All reference lakes (both N- and P-limited) are located within the Boreal Shield Ecozone (Tab. 1, Fig. 1). The majority of the impact lakes (N- and P-limited) are also located within the Boreal Shield Ecozone, with three located within the Boreal Plain Ecozone. The majority of the lakes have surface areas of between ~20 to 90 ha, with 1 lake having surface area of ~9 ha and four that are larger at ~130 to 170 ha (Tab. 1). Most lakes are relatively shallow, with maximum depths of ~5 to 11 m and four slightly deeper at ~15 to 29 m. Lakes are circumneutral (pH 6.8-7.3), with low DOC (range 1.8-7.1 mg L–1), low alkalinity (4.2-18.1 1 mg L–1) and low specific conductance (13.8-35.5 μS cm–1).
Phosphorus levels of the lakes were within the oligotrophic to mesotrophic range (Wetzel, 2001), with estimated mean TP of ~3-18 μg L–1 (Tab. 1). The Ref and Imp P-limited lakes were within the oligotrophic range with mean TP of ~3-8 μg L–1 and the Ref and Imp N-limited lakes were within the mesotrophic range with mean TP of ~12-18 μg L–1. Mean Chl a data from the P-limited lakes (both Ref and Imp) were within the oligotrophic range (Wetzel, 2001), with overall mean Chl a of 2.1 mg m–3 (range 1.3-3.1) for the Imp P lakes and overall mean Chl a of 2.4 mg m–3 (range 2.0-3.2) for the Ref P lakes (Tab. 1). Whereas the N-limited lakes (both Ref and Imp), fall with the mesotrophic range, with overall mean Chl a of 5.2 mg m–3 (range 4.4-6.2) for the Ref N lakes and mean of 6.0 mg m–3 (range 3.9-7.3) for the Imp N lakes.
Chronology and resolution
The majority of cores in the study lakes showed an exponential decline in total 210Pb activity with sediment depth (Supplementary Fig. 1) enabling the development of strong depth-time chronologies. The coefficient of determination (r2) ranged from 0.69-0.99, with only 3 lakes with an r2 <0.8 (lakes 2L, 10E, 10Y). Background (or supported) levels of 210Pb (total 210Pb activity equals total 214Bi activity) were reached by 18-40 cm (median = 22 cm) in the N-limited lakes (Ref and Imp), and by 5-20 cm (median = 12 cm) in the P-limited lakes (Ref and Imp). Sediment accumulation rates were generally much higher in the N-limited lakes. The relationship between log unsupported 210Pb and cumulative dry mass was generally strong (r2 = 0.77-0.96). Although two lakes (Ref P- 2L and Imp N-10E) had a weaker relationship between unsupported 210Pb and cumulative dry mass (r2 = 0.53-0.56), the dating models are sufficient to access whether changes in species composition were concomitant with development of the Athabasca Oil Sands.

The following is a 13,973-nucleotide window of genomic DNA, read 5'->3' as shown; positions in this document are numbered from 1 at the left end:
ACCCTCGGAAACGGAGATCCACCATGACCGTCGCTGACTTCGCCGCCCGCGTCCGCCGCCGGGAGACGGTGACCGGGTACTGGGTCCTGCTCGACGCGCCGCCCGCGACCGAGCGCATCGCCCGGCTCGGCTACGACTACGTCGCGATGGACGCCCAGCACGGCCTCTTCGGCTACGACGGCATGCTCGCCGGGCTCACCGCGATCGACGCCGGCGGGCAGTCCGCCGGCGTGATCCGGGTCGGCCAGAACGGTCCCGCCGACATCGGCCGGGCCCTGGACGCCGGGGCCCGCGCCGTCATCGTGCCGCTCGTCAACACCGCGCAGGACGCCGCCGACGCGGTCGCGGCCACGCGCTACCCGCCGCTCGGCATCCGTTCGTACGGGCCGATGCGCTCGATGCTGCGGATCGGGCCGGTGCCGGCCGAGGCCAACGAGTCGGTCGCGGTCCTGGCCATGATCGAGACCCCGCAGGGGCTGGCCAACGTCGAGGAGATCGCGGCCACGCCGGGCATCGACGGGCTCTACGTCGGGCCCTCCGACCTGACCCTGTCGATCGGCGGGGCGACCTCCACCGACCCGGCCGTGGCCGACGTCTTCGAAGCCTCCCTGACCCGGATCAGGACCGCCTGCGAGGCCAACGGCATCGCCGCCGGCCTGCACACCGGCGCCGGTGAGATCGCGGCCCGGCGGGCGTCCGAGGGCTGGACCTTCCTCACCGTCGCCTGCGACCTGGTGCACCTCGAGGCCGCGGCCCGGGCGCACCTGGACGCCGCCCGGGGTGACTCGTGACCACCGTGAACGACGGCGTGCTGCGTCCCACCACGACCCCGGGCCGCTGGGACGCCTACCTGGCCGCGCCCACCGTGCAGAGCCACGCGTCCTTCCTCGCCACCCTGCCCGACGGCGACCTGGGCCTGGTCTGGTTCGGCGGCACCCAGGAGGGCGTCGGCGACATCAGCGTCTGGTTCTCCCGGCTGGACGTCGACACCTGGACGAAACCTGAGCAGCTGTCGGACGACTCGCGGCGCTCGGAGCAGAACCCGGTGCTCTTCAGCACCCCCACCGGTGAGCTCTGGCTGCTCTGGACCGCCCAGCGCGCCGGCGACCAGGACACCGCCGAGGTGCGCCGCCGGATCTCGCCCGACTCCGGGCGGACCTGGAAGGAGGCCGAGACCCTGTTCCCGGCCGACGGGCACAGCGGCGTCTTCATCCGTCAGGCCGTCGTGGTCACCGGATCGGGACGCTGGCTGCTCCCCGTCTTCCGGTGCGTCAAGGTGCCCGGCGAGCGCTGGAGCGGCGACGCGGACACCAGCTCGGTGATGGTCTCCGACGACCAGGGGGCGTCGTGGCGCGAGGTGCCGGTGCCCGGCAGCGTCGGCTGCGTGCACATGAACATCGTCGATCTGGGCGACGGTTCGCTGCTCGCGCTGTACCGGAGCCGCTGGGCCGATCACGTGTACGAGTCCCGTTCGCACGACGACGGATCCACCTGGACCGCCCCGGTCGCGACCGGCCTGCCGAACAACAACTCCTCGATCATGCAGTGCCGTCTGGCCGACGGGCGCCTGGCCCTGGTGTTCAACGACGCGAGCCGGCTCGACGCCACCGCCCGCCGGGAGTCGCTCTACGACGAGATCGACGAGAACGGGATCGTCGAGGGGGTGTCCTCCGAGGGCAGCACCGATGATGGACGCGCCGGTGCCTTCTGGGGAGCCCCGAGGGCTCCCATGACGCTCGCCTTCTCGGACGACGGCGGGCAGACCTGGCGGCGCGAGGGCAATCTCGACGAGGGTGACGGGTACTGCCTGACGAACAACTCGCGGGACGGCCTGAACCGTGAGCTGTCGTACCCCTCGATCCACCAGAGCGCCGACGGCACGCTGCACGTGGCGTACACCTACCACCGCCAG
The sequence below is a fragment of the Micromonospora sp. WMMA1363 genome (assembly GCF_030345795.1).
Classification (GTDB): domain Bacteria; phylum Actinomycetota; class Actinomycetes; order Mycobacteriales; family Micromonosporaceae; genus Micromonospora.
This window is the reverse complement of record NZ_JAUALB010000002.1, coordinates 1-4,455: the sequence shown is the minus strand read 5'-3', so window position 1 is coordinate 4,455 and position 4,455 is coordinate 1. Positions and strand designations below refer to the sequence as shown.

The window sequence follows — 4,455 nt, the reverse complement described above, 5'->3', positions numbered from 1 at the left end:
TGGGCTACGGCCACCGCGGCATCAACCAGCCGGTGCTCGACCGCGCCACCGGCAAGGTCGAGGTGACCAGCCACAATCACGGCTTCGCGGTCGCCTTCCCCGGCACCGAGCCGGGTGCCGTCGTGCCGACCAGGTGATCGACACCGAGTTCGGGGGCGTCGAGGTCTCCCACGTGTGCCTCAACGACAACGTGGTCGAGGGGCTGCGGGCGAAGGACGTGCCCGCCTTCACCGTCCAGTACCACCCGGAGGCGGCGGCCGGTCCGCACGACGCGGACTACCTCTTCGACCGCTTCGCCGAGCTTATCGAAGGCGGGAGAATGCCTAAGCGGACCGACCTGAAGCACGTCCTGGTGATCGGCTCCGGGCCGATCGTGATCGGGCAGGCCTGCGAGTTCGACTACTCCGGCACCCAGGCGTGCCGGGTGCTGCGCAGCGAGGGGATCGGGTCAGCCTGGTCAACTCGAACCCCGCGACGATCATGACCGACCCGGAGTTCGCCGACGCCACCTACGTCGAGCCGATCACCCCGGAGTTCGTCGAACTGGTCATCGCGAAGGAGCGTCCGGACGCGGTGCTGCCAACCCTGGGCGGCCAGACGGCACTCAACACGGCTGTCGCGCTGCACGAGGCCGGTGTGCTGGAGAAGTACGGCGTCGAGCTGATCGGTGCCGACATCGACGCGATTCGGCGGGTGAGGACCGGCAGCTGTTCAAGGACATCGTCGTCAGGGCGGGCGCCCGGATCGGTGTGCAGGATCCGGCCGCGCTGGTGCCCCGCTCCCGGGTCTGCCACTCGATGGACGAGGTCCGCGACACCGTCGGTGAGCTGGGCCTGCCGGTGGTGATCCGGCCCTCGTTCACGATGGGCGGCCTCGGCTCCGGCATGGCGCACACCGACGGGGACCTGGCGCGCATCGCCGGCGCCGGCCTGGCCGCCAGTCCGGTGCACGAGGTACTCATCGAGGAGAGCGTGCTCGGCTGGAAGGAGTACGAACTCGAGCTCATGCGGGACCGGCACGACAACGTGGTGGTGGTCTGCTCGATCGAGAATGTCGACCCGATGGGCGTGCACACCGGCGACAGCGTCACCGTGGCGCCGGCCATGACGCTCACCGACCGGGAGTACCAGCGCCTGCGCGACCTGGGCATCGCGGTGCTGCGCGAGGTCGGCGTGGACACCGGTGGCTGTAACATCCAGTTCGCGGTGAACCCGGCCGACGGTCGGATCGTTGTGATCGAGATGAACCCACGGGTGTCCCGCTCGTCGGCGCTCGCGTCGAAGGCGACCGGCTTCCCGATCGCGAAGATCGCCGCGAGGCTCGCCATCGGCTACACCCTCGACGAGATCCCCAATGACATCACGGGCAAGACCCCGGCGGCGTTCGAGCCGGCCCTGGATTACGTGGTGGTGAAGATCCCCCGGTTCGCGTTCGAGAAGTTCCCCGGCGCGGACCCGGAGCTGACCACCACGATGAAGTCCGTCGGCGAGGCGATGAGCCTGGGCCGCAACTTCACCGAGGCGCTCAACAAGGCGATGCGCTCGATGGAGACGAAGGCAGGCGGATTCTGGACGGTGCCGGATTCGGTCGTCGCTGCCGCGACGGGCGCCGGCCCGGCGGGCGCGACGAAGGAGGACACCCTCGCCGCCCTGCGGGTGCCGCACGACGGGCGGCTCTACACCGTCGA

The number of samples analyzed since ca. 1890 CE varied between the cores due to the varying sediment accumulation rates. The median number of post-1890 CE samples in the N-limited lakes was 25 (range 21-36) and 20 (range 9-25) in the P-limited lakes. The average resolution between samples for the majority of the lakes (12 of 15) ranged from ~3 to 6 years (median = 5 yrs), with slightly lower resolution in Imp P-13L, at an average resolution of 7 years between samples. Only two lakes, Ref P-17F and Ref P-17P, were not analyzed at a sub-decadal resolution due to low sediment accumulation rates, with average resolution of ~10 and 14 years, respectively.
Diatom species assemblages and similarity analyses
An average of ~160 diatom taxa (range 94-269) were identified within each of the study lakes; however, the majority of these were rare, with only 13-55 (average 26) reaching >2%, and 7-22 taxa reaching abundances greater than 5%. The planktonic component of the assemblages varied across the lakes from ~ 3% in Ref N-2F to 87% in Imp P-11G (Fig. 2). There were few (if any) notable trends in the total % of planktonic taxa (Fig. 2), total planktonic concentrations (Supplementary Fig. 2), total planktonic flux (Supplementary Fig. 3), or in the dominant benthic taxa (Supplementary Figs. 4 and 5), either within or between the four lake groups defined based on DIN:TP ratios and geographic position either inside or outside the depositional area. Total planktonic concentrations for each lake are highly related to the total planktonic flux (r = 0.6-0.99), with the exceptions of lakes 2Q, 2L and 10Y (r = 0.2-0.44). A few lakes did record small variations in the taxonomic relative abundance of the dominant planktonic species in more recently deposited sediments (Fig. 3, Supplementary Figs. 4 and 5).